From time to time, I have an argument with my father-in-law. “This is really historic,” he’ll say, referring to a notable election or the development of a new technology. “I’ve never been involved in something historic before,” he’ll add. “You’re involved in something historic every day,” I’ll reply. “History isn’t just about great events or made by great people,” I’ll continue, marshalling the most relevant examples and citing the best authorities to prove my point.
I never get anywhere.
Perhaps the desserts shared by historians at a recent networking lunch can help me make my case. A few days ago, I attended a get-together, held at the National Museum of American History, of women historians in the DC area. There were a number of people from academe plus historians from the American History museum, the Library of Congress, the House of Representatives, the Senate, the National Park Service, the White House Historical Association, the National Mall and Monuments, and the Institute of Museum and Library Services. (To all of you unemployed historians whose hearts are suddenly beating a little faster: Before heady visions of a job with the federal government befog your thinking, may I remind you of sequester and the shutdown?)
The get-together was terrific. We talked about what we are working on and what we could use help with. We heard from the curators of FOOD: Transforming the American Table 1950-2000 about their work on this fascinating exhibit. We chit-chatted. And we ate dessert.
We had each been invited to bring a historic dessert to the lunch and a number of people (hello, my friends) did.
So what desserts did my esteemed colleagues bring? What desserts do historians think are historic?
I took jumbles. Someone brought apple pie (inspired, and delicious) and someone else contributed zucchini bread (a classic, and also very tasty). Another offering was (some very good) rugelach – an Eastern European Jewish pastry filled with nuts, dried fruit, or other goodies – that presumably arrived in the United States with the great wave of Jewish immigration in the late nineteenth and early twentieth centuries. Virginia Funny Cake – a cake baked in a pie shell – was a treat new to most of us that came from the 1958 National Council of Negro Women Historical Cookbook of the American Negro. And then there were Rice Krispies Treats. Not one, but two historians brought them.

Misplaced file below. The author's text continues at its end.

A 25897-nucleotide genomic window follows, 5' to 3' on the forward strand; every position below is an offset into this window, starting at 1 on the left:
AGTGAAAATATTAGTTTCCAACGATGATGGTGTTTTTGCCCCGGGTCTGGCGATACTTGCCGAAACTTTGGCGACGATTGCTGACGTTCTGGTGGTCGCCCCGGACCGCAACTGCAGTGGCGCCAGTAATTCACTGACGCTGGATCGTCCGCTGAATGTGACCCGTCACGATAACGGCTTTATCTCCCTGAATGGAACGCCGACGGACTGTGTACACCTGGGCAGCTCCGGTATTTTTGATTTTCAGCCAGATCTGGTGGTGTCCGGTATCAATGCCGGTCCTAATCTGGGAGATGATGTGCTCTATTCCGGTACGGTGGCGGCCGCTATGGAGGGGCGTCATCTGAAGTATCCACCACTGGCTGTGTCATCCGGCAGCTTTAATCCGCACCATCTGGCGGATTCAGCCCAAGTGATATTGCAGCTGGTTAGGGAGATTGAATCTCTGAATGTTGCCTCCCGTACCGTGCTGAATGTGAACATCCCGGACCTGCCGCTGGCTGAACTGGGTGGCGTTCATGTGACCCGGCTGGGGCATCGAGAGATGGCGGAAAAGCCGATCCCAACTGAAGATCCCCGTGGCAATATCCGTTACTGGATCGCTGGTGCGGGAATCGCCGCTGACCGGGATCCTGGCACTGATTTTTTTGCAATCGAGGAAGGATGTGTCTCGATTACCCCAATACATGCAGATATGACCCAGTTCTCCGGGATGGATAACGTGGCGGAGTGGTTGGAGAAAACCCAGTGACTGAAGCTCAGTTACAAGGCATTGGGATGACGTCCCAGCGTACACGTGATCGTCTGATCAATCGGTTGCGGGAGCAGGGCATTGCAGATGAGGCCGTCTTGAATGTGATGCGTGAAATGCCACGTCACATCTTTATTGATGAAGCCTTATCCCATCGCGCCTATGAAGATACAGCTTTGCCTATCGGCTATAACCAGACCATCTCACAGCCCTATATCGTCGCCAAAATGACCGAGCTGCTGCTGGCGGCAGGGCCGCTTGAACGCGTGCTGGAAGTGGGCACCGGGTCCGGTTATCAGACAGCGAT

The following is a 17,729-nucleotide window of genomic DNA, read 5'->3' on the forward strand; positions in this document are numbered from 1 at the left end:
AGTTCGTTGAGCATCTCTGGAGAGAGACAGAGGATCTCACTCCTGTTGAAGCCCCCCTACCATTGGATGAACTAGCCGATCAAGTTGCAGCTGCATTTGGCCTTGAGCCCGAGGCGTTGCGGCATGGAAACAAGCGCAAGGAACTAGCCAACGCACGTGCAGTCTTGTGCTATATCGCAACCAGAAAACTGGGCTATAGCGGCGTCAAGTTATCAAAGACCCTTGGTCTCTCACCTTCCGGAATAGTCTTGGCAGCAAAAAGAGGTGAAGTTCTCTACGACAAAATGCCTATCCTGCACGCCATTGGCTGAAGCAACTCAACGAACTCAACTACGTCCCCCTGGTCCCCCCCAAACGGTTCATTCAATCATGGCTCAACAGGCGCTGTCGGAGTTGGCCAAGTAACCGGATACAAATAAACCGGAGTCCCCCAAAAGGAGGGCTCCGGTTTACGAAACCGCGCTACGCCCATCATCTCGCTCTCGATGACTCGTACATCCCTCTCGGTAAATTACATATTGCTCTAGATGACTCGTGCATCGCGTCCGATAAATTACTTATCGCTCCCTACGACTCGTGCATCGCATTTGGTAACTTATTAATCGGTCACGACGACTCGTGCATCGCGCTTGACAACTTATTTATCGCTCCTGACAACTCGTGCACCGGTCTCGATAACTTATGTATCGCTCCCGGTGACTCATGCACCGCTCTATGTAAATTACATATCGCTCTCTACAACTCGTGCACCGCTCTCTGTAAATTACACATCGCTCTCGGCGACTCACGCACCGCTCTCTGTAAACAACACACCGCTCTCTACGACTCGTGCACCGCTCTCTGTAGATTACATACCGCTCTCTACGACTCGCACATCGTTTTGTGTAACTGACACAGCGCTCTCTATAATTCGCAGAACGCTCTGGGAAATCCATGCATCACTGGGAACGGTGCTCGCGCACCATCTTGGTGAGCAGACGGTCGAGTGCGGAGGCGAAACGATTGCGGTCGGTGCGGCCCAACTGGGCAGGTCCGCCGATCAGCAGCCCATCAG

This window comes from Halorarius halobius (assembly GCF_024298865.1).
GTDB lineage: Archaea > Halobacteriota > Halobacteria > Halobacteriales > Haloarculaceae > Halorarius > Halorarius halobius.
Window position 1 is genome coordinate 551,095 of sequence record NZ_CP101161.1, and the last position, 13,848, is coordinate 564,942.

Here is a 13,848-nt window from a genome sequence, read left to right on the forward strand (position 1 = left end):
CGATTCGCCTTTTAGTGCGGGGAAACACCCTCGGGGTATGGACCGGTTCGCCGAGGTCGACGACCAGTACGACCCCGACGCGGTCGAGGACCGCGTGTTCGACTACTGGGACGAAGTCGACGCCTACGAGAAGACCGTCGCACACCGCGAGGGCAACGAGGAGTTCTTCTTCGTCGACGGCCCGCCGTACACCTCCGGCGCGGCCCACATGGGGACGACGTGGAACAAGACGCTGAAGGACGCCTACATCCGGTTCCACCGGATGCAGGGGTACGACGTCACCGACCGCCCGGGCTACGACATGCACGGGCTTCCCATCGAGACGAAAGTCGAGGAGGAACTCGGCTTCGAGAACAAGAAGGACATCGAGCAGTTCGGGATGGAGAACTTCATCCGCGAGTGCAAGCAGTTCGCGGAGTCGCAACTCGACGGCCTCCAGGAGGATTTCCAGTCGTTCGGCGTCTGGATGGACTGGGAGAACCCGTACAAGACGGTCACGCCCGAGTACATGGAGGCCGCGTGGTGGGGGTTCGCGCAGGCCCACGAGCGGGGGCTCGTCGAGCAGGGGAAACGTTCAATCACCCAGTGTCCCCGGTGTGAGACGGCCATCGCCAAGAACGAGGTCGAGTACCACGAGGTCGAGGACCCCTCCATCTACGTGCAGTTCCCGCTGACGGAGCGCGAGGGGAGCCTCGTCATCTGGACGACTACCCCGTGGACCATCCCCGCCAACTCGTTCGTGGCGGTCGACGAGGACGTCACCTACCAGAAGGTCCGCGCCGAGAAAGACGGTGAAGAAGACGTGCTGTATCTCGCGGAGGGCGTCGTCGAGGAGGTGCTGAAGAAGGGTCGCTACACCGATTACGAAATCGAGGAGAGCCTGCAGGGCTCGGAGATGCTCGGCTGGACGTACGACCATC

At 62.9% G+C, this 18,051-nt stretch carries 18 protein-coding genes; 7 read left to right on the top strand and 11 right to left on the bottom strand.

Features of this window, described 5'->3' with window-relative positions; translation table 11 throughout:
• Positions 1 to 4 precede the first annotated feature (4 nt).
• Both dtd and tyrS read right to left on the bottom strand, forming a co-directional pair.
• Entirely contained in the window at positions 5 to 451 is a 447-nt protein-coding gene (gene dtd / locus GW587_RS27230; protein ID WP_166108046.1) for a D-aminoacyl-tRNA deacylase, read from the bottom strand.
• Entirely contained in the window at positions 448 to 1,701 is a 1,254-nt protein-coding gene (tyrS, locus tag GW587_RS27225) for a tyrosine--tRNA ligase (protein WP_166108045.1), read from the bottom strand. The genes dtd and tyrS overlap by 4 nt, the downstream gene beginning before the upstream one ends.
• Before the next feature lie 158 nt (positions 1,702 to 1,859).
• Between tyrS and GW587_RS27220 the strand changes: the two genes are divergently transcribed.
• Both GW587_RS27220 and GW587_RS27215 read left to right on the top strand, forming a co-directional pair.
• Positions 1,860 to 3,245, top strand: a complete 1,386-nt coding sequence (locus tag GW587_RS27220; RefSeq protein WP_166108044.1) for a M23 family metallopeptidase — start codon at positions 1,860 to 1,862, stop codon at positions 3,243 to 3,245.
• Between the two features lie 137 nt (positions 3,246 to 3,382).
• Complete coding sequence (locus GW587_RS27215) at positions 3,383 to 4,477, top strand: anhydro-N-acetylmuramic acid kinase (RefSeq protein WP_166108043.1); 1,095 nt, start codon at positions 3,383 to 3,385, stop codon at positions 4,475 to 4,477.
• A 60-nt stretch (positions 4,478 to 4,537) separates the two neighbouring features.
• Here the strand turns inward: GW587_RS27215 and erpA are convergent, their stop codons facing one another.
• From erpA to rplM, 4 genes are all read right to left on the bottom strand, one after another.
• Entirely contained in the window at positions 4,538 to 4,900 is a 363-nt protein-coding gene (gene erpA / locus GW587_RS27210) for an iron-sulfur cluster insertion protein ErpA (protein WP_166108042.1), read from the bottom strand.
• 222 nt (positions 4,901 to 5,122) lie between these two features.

Rice Krispies Treats?
Yes, you read right. My accomplished colleagues, serious and dedicated in their study of the past, deem Rice Krispies Treats to be historic.
So what, dear father-in-law, does that mean?
The Kellogg’s company – maker of the breakfast that goes Snap, Crackle, Pop – owes its cereal business to a nineteenth-century health reform movement, one of the many and varied reform movements of the day. Healthy-living advocate John Harvey Kellogg developed breakfast cereals for patients at his Battle Creek, Michigan, sanitarium, and his brother Will Keith Kellogg developed a business to market them more widely.
But, as historically notable as the founding of the Kellogg’s company is, I don’t think that’s why my colleagues chose to bring Rice Krispies Treats.
They are historic not because (or not only because) of a connection to an influential person, but because they have a particular place in a particular culture at a particular moment in time.
Millions of Americans have shaped history, not in a big way, but in a meaningful way, by embracing Rice Krispies Treats. Their decisions to make them or not affects the profits of cereal and marshmallow companies and influences the companies’ product development: Ordinary people’s everyday decisions shape American business history. They reflect and shape cultural history too. It’s hard to imagine a school bake sale without Rice Krispies Treats on offer. I bet that’s why my fellow historians brought them to our lunch. Sweet, gooey, and crunchy, these tasty goodies have a persistent place in our community lives. We make them to eat at home, of course, but we also have made them a staple of communal gatherings – potlucks, bake sales, and, yup, networking lunches.